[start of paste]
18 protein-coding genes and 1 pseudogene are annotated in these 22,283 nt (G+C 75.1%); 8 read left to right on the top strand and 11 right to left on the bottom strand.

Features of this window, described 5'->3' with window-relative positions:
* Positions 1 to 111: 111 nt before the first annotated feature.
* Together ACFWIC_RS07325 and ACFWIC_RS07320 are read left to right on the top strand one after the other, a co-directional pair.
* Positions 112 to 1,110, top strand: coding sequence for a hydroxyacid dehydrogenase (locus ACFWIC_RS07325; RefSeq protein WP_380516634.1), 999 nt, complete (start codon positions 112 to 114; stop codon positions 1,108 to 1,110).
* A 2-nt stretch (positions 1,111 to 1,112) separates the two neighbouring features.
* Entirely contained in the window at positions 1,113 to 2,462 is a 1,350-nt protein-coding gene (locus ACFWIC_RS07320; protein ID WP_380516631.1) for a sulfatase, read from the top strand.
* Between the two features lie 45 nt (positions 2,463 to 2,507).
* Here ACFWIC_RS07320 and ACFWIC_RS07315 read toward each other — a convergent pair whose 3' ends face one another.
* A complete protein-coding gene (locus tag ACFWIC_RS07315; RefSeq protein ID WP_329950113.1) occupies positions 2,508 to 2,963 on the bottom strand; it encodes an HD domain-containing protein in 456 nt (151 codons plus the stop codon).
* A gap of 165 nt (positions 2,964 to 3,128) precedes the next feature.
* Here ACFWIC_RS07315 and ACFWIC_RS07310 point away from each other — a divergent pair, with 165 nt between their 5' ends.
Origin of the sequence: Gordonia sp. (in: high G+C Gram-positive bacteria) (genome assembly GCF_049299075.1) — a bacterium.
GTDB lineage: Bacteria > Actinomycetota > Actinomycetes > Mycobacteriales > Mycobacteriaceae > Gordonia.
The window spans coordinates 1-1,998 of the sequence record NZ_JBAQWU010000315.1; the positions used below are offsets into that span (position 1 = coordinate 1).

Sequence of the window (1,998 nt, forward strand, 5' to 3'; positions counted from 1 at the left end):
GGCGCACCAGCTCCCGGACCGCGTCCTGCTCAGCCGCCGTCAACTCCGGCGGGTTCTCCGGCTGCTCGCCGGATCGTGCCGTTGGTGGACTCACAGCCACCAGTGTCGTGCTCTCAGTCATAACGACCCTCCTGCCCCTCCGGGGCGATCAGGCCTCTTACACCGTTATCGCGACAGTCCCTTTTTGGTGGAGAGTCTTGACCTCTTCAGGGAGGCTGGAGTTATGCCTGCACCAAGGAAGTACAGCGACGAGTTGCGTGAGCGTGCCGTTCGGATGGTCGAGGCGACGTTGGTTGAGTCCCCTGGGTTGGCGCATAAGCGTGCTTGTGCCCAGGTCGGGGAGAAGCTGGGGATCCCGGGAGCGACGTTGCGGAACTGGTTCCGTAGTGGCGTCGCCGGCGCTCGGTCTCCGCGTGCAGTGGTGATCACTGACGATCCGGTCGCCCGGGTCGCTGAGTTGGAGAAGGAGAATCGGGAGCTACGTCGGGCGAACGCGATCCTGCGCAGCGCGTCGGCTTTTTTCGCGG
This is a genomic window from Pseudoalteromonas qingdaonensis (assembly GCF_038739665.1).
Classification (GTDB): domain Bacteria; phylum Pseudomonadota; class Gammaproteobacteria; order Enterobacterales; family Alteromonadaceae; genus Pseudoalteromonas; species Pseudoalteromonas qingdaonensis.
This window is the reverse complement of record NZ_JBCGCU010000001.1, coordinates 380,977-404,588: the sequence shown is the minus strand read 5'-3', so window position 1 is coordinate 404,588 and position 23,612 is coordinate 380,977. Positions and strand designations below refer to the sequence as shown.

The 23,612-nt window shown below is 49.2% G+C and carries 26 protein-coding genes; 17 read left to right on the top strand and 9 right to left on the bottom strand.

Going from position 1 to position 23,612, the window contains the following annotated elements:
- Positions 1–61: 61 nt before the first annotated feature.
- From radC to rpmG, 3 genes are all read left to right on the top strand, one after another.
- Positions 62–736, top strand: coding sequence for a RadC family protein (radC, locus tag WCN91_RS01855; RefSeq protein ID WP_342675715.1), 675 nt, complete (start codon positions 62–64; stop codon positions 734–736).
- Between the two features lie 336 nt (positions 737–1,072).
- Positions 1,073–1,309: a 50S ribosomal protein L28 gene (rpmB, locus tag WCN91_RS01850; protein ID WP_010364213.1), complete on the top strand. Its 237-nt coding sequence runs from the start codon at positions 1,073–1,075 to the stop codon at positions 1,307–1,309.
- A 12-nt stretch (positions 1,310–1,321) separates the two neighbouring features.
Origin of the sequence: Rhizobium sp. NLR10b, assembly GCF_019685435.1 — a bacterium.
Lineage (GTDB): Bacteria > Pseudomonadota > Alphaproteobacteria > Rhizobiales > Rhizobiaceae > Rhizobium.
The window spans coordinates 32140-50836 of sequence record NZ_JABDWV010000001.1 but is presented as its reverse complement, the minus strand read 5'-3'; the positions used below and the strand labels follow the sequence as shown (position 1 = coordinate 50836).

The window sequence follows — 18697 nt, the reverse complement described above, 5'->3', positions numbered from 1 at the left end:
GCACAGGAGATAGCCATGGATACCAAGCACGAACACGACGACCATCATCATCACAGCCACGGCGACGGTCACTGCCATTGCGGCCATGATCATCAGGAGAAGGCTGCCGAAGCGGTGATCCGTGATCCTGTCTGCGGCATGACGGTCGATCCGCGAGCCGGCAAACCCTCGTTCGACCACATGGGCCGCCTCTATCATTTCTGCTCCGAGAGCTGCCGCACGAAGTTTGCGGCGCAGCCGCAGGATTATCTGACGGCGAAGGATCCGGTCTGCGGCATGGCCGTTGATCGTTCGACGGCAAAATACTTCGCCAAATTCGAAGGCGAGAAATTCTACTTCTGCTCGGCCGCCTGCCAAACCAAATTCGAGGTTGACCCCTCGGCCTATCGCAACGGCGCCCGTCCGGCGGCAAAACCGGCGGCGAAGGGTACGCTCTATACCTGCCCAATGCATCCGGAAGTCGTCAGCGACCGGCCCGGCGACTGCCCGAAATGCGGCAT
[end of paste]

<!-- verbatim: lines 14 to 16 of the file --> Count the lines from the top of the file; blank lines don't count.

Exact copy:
GTDB lineage: Bacteria > Actinomycetota > Actinomycetes > Mycobacteriales > Mycobacteriaceae > Gordonia.
The window spans coordinates 1-1,998 of the sequence record NZ_JBAQWU010000315.1; the positions used below are offsets into that span (position 1 = coordinate 1).

Sequence of the window (1,998 nt, forward strand, 5' to 3'; positions counted from 1 at the left end):